John 12:1
 
John 12:1
(KJV) Then Jesus six days before the passover came to Bethany, where Lazarus was which had been dead, whom he raised from the dead.
(1611 KJV) Then Iesus, sixe dayes before the Passouer, came to Bethanie, where Lazarus was, which had bene dead, whom hee raised from the dead.
(1568 Bishop’s Bible) Then Iesus, sixe dayes before the Passouer, came to Bethanie, where Lazarus had ben dead, whom he raysed from death.
(1526 Tyndale) Then Iesus sixe dayes before ester came to Bethany where Lazarus was which was deed and who Iesus raysed from deeth.
 
Counterfeit Versions
(NIV) Six days before the Passover, Jesus arrived at Bethany, where Lazarus lived, whom Jesus had raised from the dead.
(NASV) Jesus, therefore, six days before the Passover, came to Bethany where Lazarus was, whom Jesus had raised from the dead.
(NLT) Six days before the Passover celebration began, Jesus arrived in Bethany, the home of Lazarus—the man he had raised from the dead.
(ESV) Six days before the Passover, Jesus therefore came to Bethany, where Lazarus was, whom Jesus had raised from the dead.
(CEV) Six days before Passover Jesus went back to Bethany, where he had raised Lazarus from death.
(1901 ASV) Jesus therefore six days before the passover came to Bethany, where Lazarus was, whom Jesus raised from the dead.
(HCSB) Six days before the Passover, Jesus came to Bethany where Lazarus was, the one Jesus had raised from the dead.
(RSV) Six days before the Passover, Jesus came to Bethany, where Laz'arus was, whom Jesus had raised from the dead.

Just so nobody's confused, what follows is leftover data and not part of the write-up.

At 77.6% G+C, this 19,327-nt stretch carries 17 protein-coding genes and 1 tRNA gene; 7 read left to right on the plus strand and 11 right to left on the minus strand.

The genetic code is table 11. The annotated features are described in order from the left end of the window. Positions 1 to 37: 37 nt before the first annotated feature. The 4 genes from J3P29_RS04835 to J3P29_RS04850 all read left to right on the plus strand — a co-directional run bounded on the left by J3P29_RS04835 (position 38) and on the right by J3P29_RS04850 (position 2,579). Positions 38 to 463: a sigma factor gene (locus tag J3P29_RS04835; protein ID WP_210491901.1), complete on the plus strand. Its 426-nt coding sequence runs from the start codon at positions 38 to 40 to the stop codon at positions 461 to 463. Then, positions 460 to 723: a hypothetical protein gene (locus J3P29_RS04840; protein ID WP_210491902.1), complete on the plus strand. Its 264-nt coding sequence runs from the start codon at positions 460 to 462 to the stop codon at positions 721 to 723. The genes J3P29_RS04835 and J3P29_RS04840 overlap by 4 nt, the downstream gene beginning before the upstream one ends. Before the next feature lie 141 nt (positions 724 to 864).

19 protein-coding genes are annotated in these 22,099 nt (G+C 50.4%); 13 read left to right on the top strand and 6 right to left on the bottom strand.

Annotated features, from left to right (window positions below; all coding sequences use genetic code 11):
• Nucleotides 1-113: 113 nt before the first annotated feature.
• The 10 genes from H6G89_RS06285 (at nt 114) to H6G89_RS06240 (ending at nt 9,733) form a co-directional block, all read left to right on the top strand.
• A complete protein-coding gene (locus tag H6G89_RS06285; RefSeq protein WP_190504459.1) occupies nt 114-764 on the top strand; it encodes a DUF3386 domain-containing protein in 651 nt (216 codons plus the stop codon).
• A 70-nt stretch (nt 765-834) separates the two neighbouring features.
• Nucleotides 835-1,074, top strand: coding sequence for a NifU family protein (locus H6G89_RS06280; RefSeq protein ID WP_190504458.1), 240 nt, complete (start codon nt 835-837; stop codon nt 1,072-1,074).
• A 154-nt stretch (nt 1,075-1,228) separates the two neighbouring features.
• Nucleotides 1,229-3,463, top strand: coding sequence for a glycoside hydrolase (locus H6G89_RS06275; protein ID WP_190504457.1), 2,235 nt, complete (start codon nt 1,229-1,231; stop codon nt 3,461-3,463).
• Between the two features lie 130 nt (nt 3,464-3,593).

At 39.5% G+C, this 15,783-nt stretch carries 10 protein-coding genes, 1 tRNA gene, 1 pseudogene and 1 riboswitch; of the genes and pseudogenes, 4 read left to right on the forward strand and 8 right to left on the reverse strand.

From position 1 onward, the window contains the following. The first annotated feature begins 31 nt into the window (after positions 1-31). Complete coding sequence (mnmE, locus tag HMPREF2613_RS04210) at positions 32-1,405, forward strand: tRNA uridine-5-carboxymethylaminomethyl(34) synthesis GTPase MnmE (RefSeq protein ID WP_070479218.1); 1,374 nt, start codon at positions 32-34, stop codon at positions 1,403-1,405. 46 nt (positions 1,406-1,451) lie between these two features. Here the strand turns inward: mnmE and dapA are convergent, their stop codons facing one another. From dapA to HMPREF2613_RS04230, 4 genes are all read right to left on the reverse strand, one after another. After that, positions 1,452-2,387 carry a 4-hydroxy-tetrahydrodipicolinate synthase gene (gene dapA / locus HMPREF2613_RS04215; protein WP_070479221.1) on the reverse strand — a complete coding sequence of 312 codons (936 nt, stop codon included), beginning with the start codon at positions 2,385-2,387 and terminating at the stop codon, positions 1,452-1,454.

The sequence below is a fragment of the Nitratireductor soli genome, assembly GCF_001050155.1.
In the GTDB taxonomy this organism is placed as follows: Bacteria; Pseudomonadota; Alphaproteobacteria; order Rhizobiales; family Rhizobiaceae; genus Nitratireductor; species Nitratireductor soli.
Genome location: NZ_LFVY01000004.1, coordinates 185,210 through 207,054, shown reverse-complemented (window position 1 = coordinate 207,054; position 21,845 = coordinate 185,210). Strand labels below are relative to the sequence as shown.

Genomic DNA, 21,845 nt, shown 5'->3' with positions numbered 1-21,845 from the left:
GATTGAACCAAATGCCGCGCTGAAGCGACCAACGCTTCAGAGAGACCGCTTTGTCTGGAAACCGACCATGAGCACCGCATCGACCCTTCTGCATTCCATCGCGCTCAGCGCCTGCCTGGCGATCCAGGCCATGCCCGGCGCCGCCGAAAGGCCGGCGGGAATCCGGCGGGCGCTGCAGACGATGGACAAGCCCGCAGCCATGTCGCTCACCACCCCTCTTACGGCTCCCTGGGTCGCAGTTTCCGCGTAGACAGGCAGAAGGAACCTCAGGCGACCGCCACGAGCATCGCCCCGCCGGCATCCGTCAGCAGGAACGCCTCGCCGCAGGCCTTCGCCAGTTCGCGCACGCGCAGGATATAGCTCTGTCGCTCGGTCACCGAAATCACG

(NRSV) Six days before the Passover Jesus came to Bethany, the home of Lazarus, whom he had raised from the dead.
(NAB-Roman Catholic) Six days before Passover Jesus came to Bethany, where Lazarus was, whom Jesus had raised from the dead.
(NWT-Jehovah’s Witnesses) Accordingly Jesus, six days before the passover, arrived at Beth´a·ny, where Laz´a·rus was whom Jesus had raised up from the dead.
 
Textus Receptus - Traditional Text
ο ουν ιησους προ εξ ημερων του πασχα ηλθεν εις βηθανιαν οπου ην λαζαρος ο τεθνηκως ον ηγειρεν εκ νεκρων
 
Hort Westcott - Critical Text
ο ουν ιησους προ εξ ημερων του πασχα ηλθεν εις βηθανιαν οπου ην λαζαρος ον ηγειρεν εκ νεκρων ιησους
 
Corrupted Manuscripts
This verse is corrupted in the following manuscripts:
Aleph 01 - Sinaiticus - Nineteenth Century Counterfeit
B 03 - Vaticanus - Fourth century
L 019 - Seventh century
W 032 - Fourth/fifth century
 
Manuscripts which the Textus Receptus on this verse:
A 02 - Alexandrinus - Fifth century
D 05 - Bezae Cantabrigiensis - Fifth century
K 017 - Ninth century
036 - (Majuscule) Tenth century
037 - (Majuscule) Ninth Century
038 - (Majuscule) Ninth century
1 (miniscule) - Seventh century
33 (Miniscule) - Ninth Century
P 66 - circa 200 AD
Byzantine Text (450-1450 A.D.)
 
Published Critical Greek Texts with Corruptions
Omits “which had been dead”
Lachmann, Karl - 1842 (in the margin or in brackets)
Tischendorf, Constantine - 1869
Tregelles, Samuel - 1857 (in the margin or in brackets)
Alford, Henry - 1849 revised in 1871 (in the margin or in brackets)
Nestle - 1927 as revised in seventeenth edition in 1941
Nestle-Aland - 1979 - Twenty Sixth Edition
Nestle-Aland - 1993 - Twenty Seventh Edition
Westcott and Hort - 1881
United Bible Societies - 1983 - Fourth Edition
 
Affected Teaching
The raising of Lazarus from the dead is probably the most widely known miracle of Jesus. Lazarus was dead for four days and his body started to decay and Jesus raised him from the dead. John 12:1, makes it certain that we know that Lazarus was dead. The modern versions omit the fact that Lazarus was dead by omitting the phrase “which had been dead.” God is emphasizing the fact that Lazarus was dead and that Jesus had raised him from the dead. This is an attack on the greatest miracle that Jesus performed because it is a foreshadow of the great day when Jesus will raise every believer who has died and bring them to Heaven. The modern versions are always attempting to neutralize the reality of the deity of Christ.

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